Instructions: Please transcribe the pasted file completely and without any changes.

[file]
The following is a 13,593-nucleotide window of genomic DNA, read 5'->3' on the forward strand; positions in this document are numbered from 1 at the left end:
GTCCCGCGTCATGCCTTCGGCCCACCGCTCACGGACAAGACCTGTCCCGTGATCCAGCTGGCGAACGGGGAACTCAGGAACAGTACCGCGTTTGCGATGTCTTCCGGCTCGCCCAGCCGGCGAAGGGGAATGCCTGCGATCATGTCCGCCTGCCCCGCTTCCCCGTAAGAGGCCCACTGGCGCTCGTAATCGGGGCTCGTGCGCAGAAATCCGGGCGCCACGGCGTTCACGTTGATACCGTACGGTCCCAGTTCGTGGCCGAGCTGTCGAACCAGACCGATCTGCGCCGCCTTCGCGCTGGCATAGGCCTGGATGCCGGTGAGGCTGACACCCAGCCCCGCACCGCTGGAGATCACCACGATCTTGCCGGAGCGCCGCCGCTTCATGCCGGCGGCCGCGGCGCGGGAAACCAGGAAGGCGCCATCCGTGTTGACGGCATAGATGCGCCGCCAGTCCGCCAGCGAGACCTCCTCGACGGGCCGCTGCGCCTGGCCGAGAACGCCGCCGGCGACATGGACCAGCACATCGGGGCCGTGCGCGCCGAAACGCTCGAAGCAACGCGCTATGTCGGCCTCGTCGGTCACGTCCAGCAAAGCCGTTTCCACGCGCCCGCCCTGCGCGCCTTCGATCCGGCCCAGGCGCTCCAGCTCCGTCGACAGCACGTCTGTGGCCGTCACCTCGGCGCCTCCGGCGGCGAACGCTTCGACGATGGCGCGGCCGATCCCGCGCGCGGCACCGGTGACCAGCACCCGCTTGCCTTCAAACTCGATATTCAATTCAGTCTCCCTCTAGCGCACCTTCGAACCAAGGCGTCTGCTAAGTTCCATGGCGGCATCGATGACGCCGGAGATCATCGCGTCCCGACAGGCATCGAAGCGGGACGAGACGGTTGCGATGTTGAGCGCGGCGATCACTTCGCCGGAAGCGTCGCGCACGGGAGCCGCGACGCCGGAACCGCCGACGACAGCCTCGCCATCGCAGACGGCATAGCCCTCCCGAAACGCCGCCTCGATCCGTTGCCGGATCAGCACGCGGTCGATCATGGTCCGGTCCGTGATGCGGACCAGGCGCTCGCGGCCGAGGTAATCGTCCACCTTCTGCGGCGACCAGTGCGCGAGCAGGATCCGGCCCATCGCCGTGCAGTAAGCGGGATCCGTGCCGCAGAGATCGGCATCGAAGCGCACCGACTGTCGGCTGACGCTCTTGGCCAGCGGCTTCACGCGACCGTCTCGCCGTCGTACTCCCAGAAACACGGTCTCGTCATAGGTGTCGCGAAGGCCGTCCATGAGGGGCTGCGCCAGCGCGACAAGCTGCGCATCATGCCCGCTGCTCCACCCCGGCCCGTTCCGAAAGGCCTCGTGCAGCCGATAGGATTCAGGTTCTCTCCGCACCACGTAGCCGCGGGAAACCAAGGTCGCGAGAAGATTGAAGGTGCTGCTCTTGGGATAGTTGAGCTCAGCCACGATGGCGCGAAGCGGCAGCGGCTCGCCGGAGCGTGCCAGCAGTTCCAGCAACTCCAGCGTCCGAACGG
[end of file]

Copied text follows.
The following is a 13,593-nucleotide window of genomic DNA, read 5'->3' on the forward strand; positions in this document are numbered from 1 at the left end:
GTCCCGCGTCATGCCTTCGGCCCACCGCTCACGGACAAGACCTGTCCCGTGATCCAGCTGGCGAACGGGGAACTCAGGAACAGTACCGCGTTTGCGATGTCTTCCGGCTCGCCCAGCCGGCGAAGGGGAATGCCTGCGATCATGTCCGCCTGCCCCGCTTCCCCGTAAGAGGCCCACTGGCGCTCGTAATCGGGGCTCGTGCGCAGAAATCCGGGCGCCACGGCGTTCACGTTGATACCGTACGGTCCCAGTTCGTGGCCGAGCTGTCGAACCAGACCGATCTGCGCCGCCTTCGCGCTGGCATAGGCCTGGATGCCGGTGAGGCTGACACCCAGCCCCGCACCGCTGGAGATCACCACGATCTTGCCGGAGCGCCGCCGCTTCATGCCGGCGGCCGCGGCGCGGGAAACCAGGAAGGCGCCATCCGTGTTGACGGCATAGATGCGCCGCCAGTCCGCCAGCGAGACCTCCTCGACGGGCCGCTGCGCCTGGCCGAGAACGCCGCCGGCGACATGGACCAGCACATCGGGGCCGTGCGCGCCGAAACGCTCGAAGCAACGCGCTATGTCGGCCTCGTCGGTCACGTCCAGCAAAGCCGTTTCCACGCGCCCGCCCTGCGCGCCTTCGATCCGGCCCAGGCGCTCCAGCTCCGTCGACAGCACGTCTGTGGCCGTCACCTCGGCGCCTCCGGCGGCGAACGCTTCGACGATGGCGCGGCCGATCCCGCGCGCGGCACCGGTGACCAGCACCCGCTTGCCTTCAAACTCGATATTCAATTCAGTCTCCCTCTAGCGCACCTTCGAACCAAGGCGTCTGCTAAGTTCCATGGCGGCATCGATGACGCCGGAGATCATCGCGTCCCGACAGGCATCGAAGCGGGACGAGACGGTTGCGATGTTGAGCGCGGCGATCACTTCGCCGGAAGCGTCGCGCACGGGAGCCGCGACGCCGGAACCGCCGACGACAGCCTCGCCATCGCAGACGGCATAGCCCTCCCGAAACGCCGCCTCGATCCGTTGCCGGATCAGCACGCGGTCGATCATGGTCCGGTCCGTGATGCGGACCAGGCGCTCGCGGCCGAGGTAATCGTCCACCTTCTGCGGCGACCAGTGCGCGAGCAGGATCCGGCCCATCGCCGTGCAGTAAGCGGGATCCGTGCCGCAGAGATCGGCATCGAAGCGCACCGACTGTCGGCTGACGCTCTTGGCCAGCGGCTTCACGCGACCGTCTCGCCGTCGTACTCCCAGAAACACGGTCTCGTCATAGGTGTCGCGAAGGCCGTCCATGAGGGGCTGCGCCAGCGCGACAAGCTGCGCATCATGCCCGCTGCTCCACCCCGGCCCGTTCCGAAAGGCCTCGTGCAGCCGATAGGATTCAGGTTCTCTCCGCACCACGTAGCCGCGGGAAACCAAGGTCGCGAGAAGATTGAAGGTGCTGCTCTTGGGATAGTTGAGCTCAGCCACGATGGCGCGAAGCGGCAGCGGCTCGCCGGAGCGTGCCAGCAGTTCCAGCAACTCCAGCGTCCGAACGG